Reflections by Jerry Webber

Wednesday, August 24, 2011

The Insanity of Doing the Same Thing

Last week I made some shifts in personal practice. I re-upped on a commitment to healthier eating. I also made some changes in my exercise regimen. Here’s the back-story:

Up to my 40th birthday, my weight really wasn’t a problem. I loved to eat and didn’t have to be very attentive to what I consumed. However, the post-40 years have been very different. I slowly began taking on pounds and had to be watchful of what and how I ate. Then at the age of 46 I began regular schedules of chemotherapy and steroids. I was warned that the treatments would mean fluctuations in my weight; in fact, over the next three years I gained about 50 pounds.

Christmas 2006 I decided that enough was enough. I began to exercise daily. I cut out fatty foods and sugars. I worked hard and made up a workout program that I thought would help me. It did. After about 5 months I hit my target weight. I kept on, and over the next few months dropped even more weight, the weight I’d picked up post-40. That was 2007.

I maintained that weight for over three years, and in that time continued to alter my workout routine from time to time. When not wrestling through chemo/steroid treatments, I’ve felt good and fit.

All of that changed in 2010 when I went through 6 months of a stronger chemo and steroid protocol. I couldn’t exercise. I spent a lot of time sick and in bed. I lost of a lot of weight . . . about 18 lbs. I didn’t think weight-gain would be a problem when I finished the treatments, but then found that after the treatments ended in October I wanted to eat everything in sight. The six months of little eating gave way to undisciplined eating, taking in whatever was around me. I came back up to my normal, baseline weight, then kept eating and gaining . . . until now I’m on the plus-side of my norm by 20 lbs. (yep, that’s 38 pounds from the low point last year). I’d like to keep the blame totally on the steroids, but I can’t honestly do that.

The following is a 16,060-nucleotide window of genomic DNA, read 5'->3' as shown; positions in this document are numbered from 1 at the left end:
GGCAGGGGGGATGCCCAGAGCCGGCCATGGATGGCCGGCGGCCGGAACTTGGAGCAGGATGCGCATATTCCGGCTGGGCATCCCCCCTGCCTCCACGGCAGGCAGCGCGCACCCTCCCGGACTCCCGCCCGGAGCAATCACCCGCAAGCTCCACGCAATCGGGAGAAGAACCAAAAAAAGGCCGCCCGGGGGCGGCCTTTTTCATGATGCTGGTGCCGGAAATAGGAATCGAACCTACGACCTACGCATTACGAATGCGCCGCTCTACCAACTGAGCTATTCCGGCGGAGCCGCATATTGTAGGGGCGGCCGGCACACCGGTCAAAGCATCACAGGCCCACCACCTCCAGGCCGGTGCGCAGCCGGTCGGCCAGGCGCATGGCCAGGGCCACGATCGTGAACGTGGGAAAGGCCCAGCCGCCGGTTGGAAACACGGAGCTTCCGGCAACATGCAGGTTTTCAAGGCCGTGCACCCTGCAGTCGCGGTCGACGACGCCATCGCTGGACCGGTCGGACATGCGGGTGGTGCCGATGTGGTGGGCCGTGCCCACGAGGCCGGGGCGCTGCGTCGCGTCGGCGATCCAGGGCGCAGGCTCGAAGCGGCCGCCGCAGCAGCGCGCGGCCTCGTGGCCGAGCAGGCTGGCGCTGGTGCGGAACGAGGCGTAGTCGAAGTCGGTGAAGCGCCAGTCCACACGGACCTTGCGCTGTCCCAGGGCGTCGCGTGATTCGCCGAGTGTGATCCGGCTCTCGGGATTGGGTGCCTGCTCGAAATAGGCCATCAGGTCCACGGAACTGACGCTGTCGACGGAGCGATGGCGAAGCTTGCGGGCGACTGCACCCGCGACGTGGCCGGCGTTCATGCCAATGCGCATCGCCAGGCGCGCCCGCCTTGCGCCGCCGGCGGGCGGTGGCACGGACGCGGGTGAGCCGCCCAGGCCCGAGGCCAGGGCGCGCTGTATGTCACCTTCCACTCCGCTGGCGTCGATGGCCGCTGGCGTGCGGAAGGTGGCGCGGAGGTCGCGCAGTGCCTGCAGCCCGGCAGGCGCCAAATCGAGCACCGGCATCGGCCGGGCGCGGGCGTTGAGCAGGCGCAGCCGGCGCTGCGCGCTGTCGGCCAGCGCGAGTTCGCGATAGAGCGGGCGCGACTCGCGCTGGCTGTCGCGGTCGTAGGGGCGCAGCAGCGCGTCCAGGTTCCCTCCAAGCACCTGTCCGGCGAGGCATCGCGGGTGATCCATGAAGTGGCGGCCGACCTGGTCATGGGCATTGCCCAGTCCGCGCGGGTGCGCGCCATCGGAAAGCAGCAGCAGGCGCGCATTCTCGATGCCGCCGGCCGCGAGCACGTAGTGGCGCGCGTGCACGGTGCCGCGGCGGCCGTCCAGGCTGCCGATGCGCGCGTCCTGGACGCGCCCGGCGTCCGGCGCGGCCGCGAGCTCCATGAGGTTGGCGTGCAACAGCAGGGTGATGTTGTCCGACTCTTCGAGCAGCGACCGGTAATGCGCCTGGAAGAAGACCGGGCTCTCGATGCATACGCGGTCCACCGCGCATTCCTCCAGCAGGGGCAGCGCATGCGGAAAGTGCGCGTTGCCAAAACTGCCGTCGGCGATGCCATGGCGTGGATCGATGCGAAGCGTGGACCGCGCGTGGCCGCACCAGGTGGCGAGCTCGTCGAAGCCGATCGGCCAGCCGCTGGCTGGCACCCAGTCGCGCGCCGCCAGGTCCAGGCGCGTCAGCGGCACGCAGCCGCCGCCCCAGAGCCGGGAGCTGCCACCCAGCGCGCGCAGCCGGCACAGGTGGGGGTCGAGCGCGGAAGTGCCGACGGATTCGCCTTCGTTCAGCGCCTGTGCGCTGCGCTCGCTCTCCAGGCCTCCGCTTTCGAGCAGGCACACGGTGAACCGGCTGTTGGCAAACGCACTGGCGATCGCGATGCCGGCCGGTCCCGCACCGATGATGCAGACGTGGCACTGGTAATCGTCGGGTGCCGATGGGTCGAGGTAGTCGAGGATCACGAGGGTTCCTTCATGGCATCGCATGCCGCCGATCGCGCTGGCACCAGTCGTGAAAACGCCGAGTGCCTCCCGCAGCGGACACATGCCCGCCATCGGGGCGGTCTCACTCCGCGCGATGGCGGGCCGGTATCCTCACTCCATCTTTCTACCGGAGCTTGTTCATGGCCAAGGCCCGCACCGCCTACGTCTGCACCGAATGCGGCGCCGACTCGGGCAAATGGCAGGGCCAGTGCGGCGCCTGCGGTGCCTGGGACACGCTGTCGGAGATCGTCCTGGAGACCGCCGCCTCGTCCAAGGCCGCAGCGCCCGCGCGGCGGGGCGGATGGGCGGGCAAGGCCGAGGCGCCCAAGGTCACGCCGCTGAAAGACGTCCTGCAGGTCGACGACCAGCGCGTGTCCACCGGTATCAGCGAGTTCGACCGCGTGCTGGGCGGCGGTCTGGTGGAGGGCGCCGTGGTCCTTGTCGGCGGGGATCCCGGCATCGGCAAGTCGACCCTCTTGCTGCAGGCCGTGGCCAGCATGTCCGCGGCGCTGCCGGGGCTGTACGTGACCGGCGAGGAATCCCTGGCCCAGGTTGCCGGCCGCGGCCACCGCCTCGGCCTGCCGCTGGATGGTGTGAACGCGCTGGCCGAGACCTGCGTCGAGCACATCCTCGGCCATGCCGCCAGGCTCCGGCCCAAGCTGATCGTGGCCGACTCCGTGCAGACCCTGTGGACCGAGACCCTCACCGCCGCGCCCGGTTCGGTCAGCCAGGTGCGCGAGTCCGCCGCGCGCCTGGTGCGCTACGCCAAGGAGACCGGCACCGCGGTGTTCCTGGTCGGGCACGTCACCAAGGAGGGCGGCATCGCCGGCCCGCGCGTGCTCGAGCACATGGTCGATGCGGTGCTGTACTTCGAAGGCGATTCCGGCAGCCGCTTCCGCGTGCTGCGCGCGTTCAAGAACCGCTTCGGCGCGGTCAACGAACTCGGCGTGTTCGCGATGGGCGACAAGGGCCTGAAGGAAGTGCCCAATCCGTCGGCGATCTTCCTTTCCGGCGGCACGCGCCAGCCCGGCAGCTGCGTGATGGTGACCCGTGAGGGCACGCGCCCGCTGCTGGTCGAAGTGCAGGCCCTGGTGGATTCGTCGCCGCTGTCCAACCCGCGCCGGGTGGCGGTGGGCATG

For months now I’ve known that I needed to make changes, but always put it off a day . . . a week . . . until after vacation . . . after the kids visit, etc. I’ve continued my same exercise routine, but I’ve noticed that it’s not working any longer . . . and to boot, my eating has been undisciplined.

I reminded myself again a couple of weeks ago that the definition of insanity is to keep doing the same thing you’ve been doing, yet expecting different results.

So last week I decided to do something different. I’m eating in a more disciplined way again. And I’m changing my exercise routine. The biggest change is that I’ve started jogging (I thoroughly detest running!!). I’m using a running program that Peter Johns commended to me, one that encourages a gradual build-up in time and distance.

So here’s the goal, the carrot out ahead of me. While I’d like to lose some of this extra “20”, that’s not my primary goal. Rather, when my son – who’s been running for several years now – runs in a Thanksgiving Day 5K Turkey Trot this year, I want to be running with him. Well, not exactly “with” him. He’ll outpace me easily. But I want to be in the race with him. That’s the carrot in front of me. (I think there are a lot of literal “carrots” in front of me, too!!) 5K on Thanksgiving Day with my son.

You can ask me how it’s going if you’d like. I’m motivated to do this.

I’m thinking, though, that there are a lot of things for which today is the day. In all sorts of life settings, to keep doing the same things and expect different end-products is not only “insanity,” but “stupidity” and “craziness” and “illogical,” etc. Yet we all do it . . . whether it’s our health or our prayer or the fitness of our souls. We get the same results as always because we’re doing the same things as always.

For me, sometimes I just have to get fed up with myself and with the way things are . . . then, every once in a while, I’ll have the courage to take a new stance, to enter a new posture of openness, to embark on a new journey. I don’t know what the end result will be – I have my own hopes at that point – but I cannot control the outcome. All I can do right now is give myself to the journey.

So now, I’ll see where this one goes.

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